In addition, CAS treated Essendon players as a job lot. Rather than being treated as individuals according to the evidence, such as it was, they were pronounced guilty on the basis that if CAS was comfortably satisfied that any two players were guilty then they were all guilty. Does this sound like a fair go? Particularly as at least one of the players did not take part in the supplements program, yet was somehow found guilty.

I have read that the Australian member of CAS rejected this travesty of justice because he was not comfortably satisfied that a persuasive case had been made against all the players. I am not merely comfortably satisfied, I am convinced beyond reasonable doubt that the decision by the two European judges in regard to the Essendon players is a woeful miscarriage of justice.

Bill Anderson, Surrey Hills, Vic

For more than three years the Essendon Football Club has been vilified over its internal investigation of the peptide saga. During that time, the World Anti-Doping Agency and its Russian counterpart failed to act on allegations of systemic doping of an untold numbers of athletes, and only acted when its hand was forced through media publicity.

The subsequent so-called independent commission investigation by ex-WADA boss Dick Pound is a self-reporting exercise similar to the internal investigation of the peptide saga by Ziggy Switkowski.

The hypocrisy of WADA’s stance against Essendon and its call for maximum penalties against 34 players, when it betrayed its own code of ethics involving risk to the health of Russian athletes, is disgusting. The WADA board should resign.



Appendix B The Commonwealth’s obligation to act as a model litigant

The obligation:

1 Consistently with the Attorney General’s responsibility for the maintenance of proper standards in litigation, the Commonwealth and its agencies are to behave as model litigants in the conduct of litigation.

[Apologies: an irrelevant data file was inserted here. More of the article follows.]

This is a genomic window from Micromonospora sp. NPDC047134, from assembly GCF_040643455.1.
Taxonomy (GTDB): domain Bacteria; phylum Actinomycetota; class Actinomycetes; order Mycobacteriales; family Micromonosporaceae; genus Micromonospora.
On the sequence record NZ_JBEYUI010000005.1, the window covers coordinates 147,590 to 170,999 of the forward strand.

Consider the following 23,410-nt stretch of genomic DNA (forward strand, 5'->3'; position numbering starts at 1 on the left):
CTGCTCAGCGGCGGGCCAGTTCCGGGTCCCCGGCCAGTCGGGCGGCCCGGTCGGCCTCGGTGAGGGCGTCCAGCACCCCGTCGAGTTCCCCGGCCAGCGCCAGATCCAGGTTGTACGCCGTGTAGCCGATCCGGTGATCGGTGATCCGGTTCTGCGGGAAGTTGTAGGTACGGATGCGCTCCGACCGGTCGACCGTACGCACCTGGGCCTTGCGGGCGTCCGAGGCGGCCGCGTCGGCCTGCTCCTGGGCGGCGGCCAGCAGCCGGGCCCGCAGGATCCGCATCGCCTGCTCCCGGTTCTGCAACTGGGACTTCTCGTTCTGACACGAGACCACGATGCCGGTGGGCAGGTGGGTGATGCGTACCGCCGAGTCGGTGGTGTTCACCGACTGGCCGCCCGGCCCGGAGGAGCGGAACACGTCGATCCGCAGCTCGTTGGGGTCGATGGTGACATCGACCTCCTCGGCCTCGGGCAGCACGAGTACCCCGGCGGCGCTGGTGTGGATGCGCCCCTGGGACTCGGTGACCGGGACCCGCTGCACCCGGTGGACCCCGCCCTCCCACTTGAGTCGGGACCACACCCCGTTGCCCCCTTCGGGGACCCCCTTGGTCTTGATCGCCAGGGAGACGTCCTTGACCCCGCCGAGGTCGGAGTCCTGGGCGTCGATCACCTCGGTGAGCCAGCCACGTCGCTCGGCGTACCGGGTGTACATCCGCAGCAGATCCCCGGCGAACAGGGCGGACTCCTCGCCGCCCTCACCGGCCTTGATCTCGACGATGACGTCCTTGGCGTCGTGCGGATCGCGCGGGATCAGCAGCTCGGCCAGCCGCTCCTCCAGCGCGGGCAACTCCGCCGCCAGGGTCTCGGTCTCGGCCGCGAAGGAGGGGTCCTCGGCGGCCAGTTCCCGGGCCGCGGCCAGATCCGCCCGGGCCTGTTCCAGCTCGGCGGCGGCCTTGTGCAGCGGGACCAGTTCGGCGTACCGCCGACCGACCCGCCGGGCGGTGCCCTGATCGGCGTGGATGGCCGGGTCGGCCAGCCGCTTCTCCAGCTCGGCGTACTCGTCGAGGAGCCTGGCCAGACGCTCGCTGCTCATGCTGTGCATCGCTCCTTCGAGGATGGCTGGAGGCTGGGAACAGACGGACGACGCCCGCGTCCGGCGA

Nature of the obligation

2 The obligation to act as a model litigant requires that the Commonwealth and its agencies act honestly and fairly in handling claims and litigation brought by or against the Commonwealth or an agency by:
(a) dealing with claims promptly and not causing unnecessary delay in the handling of claims and litigation
(aa) making an early assessment of:
(i) the Commonwealth’s prospects of success in legal proceedings that may be brought against the Commonwealth; and
(ii) the Commonwealth’s potential liability in claims against the Commonwealth
(b) paying legitimate claims without litigation, including making partial settlements of claims or interim payments, where it is clear that liability is at least as much as the amount to be paid
(c) acting consistently in the handling of claims and litigation
(d) endeavouring to avoid, prevent and limit the scope of legal proceedings wherever possible, including by giving consideration in all cases to alternative dispute resolution before initiating legal proceedings and by participating in alternative dispute resolution processes where appropriate
(e) where it is not possible to avoid litigation, keeping the costs of litigation to a minimum, including by:
(i) not requiring the other party to prove a matter which the Commonwealth or the agency knows to be true
(ii) not contesting liability if the Commonwealth or the agency knows that the dispute is really about quantum
(iii) monitoring the progress of the litigation and using methods that it considers appropriate to resolve the litigation, including settlement offers, payments into court or alternative dispute resolution, and
(iv) ensuring that arrangements are made so that a person participating in any settlement negotiations on behalf of the Commonwealth or an agency can enter into a settlement of the claim or legal proceedings in the course of the negotiations
(f) not taking advantage of a claimant who lacks the resources to litigate a legitimate claim
(g) not relying on technical defences unless the Commonwealth’s or the agency’s interests would be prejudiced by the failure to comply with a particular requirement